Pat Cloud – Higher Power

Another progressive out-of-print banjo album; it’s not really bluegrass at all, it’s entirely jazz, but played 3-finger style rather than dixieland style.

Tony Trischka says:
Pat Cloud is an elusive figure. Though some people know of him only by rumor, he is, in fact, alive, well, and playing locally in southern California. Indeed, he is one of the most strikingly original banjo players around. He combines bebop jazz lines with fiddle tunes, Django Reinhardt with Earl Scruggs, and places the entire mixture in a melodic flow that just won’t quit.

Aside from being a mind-boggling player, Pat is very articulate about what he’s doing, as the following interview demonstrated:

Tony: How did you get started?
Pat: I got into banjo because there was one on my wall at my stepfather’s house. I picked it up and played it witha pick for about three months with three strings on her until somebody told me to get two more strings and use fingers. I was listening to Flatt and Scruggs records. I learned all of the Foggy Mountain Banjo album, started listening to fiddle tunes, I went to a lot of fiddler’s conventions, a lot of things from Byron Berline. Started listening to old 78s of ragtime piano, swing, Bix Beiderbeck, Coleman Hawkins, Django Reinhardt, Benny Goodman, the boppers, and then wherever it’s at today.
Tony: How did you get into doing scales and jazz chord substitutions?
Pat: I just wanted to play banjo differently because I was getting bored by playing the same. I was not getting bored by the style. I like the music a lot, but you like different things to play. Music sort of overlaps and is adaptable in context.
Tony: Why haven’t people played jazz on the banjo yet? Do you think there are limitations of the banjo that prevent people from doing that?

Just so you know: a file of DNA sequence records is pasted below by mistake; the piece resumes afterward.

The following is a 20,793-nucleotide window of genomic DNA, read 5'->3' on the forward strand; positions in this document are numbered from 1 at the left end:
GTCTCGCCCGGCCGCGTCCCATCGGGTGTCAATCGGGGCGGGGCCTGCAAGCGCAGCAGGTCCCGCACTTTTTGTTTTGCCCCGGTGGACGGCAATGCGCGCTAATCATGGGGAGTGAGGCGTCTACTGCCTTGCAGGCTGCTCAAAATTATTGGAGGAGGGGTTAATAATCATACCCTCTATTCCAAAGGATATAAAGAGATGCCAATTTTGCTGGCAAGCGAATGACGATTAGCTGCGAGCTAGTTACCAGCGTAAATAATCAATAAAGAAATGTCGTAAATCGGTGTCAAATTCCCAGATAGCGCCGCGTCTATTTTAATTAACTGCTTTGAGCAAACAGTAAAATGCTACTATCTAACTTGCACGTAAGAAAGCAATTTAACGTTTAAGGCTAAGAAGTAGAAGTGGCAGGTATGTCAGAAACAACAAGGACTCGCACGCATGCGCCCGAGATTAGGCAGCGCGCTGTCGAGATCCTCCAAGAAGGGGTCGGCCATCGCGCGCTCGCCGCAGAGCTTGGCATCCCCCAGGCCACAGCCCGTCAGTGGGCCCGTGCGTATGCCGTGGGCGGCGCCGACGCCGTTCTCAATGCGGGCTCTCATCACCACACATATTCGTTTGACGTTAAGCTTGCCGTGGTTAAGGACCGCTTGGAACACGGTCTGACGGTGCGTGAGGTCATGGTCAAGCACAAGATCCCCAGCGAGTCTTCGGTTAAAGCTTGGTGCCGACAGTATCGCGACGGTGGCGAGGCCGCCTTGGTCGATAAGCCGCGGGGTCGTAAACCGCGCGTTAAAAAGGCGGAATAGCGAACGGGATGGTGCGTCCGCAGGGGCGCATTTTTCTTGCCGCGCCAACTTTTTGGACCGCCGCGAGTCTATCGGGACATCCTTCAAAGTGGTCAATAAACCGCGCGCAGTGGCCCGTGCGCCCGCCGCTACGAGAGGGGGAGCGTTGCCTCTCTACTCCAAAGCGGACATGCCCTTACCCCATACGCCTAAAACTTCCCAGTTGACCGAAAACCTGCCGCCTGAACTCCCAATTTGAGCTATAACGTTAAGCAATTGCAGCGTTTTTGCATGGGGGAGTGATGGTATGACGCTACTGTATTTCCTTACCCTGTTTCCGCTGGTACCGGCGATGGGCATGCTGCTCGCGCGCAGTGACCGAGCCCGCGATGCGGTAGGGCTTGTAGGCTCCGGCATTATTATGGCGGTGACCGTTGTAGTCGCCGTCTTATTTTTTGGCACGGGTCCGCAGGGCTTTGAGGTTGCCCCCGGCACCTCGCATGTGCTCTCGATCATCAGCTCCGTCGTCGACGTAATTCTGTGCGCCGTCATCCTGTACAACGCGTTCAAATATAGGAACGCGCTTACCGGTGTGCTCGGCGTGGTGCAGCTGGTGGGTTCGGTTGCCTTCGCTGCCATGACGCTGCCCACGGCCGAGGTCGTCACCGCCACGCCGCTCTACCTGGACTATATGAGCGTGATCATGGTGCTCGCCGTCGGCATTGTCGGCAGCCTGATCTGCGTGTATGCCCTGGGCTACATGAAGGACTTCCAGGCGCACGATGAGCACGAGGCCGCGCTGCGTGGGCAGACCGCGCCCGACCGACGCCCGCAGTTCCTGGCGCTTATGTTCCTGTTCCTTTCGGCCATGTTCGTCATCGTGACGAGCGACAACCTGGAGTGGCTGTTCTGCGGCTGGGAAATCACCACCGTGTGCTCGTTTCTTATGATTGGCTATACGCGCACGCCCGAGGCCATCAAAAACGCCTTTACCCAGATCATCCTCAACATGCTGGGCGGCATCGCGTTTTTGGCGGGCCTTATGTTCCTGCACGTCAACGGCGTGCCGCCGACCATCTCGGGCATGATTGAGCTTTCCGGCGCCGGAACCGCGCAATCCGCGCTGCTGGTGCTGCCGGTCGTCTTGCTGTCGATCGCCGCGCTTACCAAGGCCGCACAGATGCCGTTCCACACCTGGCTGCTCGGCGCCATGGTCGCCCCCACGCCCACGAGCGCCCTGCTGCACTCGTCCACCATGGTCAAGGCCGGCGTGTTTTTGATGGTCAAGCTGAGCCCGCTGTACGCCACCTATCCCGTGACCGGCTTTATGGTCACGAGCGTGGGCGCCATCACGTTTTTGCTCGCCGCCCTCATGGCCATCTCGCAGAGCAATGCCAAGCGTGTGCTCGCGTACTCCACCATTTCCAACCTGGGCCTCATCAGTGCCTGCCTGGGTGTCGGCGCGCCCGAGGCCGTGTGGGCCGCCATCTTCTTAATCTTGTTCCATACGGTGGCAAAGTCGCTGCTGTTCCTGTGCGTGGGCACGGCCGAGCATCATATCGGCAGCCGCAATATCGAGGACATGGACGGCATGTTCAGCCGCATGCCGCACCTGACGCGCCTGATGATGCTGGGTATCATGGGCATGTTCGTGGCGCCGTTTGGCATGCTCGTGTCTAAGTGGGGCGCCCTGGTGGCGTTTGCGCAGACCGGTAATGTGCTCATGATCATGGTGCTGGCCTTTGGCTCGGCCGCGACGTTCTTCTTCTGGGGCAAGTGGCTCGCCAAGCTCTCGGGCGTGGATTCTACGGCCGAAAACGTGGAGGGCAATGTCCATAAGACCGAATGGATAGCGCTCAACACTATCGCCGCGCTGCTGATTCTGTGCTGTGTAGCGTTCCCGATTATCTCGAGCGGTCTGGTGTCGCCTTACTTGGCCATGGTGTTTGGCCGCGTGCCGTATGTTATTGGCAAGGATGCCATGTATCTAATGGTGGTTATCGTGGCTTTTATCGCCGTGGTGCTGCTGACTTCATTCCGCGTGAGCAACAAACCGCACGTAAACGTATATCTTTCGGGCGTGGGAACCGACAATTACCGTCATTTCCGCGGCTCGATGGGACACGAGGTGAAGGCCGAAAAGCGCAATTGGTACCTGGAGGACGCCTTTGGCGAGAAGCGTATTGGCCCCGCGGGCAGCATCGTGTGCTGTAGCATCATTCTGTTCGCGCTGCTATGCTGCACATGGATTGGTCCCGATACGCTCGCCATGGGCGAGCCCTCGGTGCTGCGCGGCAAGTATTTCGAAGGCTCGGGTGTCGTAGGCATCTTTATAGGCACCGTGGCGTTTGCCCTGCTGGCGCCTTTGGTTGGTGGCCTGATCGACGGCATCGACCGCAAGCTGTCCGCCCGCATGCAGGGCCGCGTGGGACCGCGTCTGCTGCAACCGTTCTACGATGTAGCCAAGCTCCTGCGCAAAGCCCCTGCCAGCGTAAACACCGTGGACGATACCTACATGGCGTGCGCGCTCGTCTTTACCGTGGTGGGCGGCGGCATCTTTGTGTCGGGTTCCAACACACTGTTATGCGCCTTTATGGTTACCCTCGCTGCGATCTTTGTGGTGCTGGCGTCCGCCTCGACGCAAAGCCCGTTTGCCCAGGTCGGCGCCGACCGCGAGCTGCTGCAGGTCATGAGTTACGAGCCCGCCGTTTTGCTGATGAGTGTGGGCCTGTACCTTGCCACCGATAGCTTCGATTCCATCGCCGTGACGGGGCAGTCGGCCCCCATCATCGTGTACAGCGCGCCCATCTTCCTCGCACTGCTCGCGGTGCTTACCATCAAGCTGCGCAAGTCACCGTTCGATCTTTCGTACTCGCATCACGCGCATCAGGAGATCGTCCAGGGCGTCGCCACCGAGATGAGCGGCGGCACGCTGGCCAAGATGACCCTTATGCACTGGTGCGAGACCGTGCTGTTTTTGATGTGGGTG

Pat: It doesn’t have eight octaves like the guitar or piano.
Tony: What would you suggest playing to get into some of the stuff you’re doing?
Pat: Oh, learn all your major scales and learn all your minor scales. That includes harmonic, melodic, and natural. Every chord change can be painted by a scale. In bluegrass, I’ll say one or two scales, in jazz, three or four.
Tony: You do so much practicing – two and three hours a day.
Pat: That’s not true. I don’t practice enough, actually. I’m lucky if I get away with four. I don’t think it’s easy to do at once. You have to work up to it. You have to really feel it’s worth it. If you don’t feel your practicing is going to do any good, you aren’t inspired. It’s also a matter of getting over the trauma of sounding rotten. As Richard Greene once said, “You just have to play and sound rotten until you get the hang of it; not to be afraid and traumatic, and fall on your face a bunch of times.”
Tony: Do you have any other thoughts on breaking out of old patterns on the banjo?
Pat: We all have finger habits, and getting your hand in tune with your ear is the big trip. You hear a note way up there, you should try to hit it. Putting it on the spot where you want it. A lot of busy work. I’m not nearly as dedicated as I plan to become.


Pat Cloud – Higher Power

Year: 1983
Label: Flying Fish

Tracks:
01. Higher Power (07:01)
02. At The Banjo Cafe (05:39)
03. Mynah Blues (07:12)
04. Blackwolf (03:54)
05. San Felipe (06:17)
06. In A Mellotone (09:31)

Musicians:
Pat Cloud, banjo
Harry Orlove, guitar
Jim Cox, piano
Greg Cohen, bass
James Hobson, drums
Dave Stone, bass
Barry Solomon, guitar
Bob Applebaum, mandolin
Jim Garafalo, bass
Del Blake, drums, percussion

eat your heart out alison brown.
mp3 ~320kbps vbr | w/ cover | 91mb

This entry was posted in banjo, jazz, seeds. Bookmark the permalink.

4 Responses to Pat Cloud – Higher Power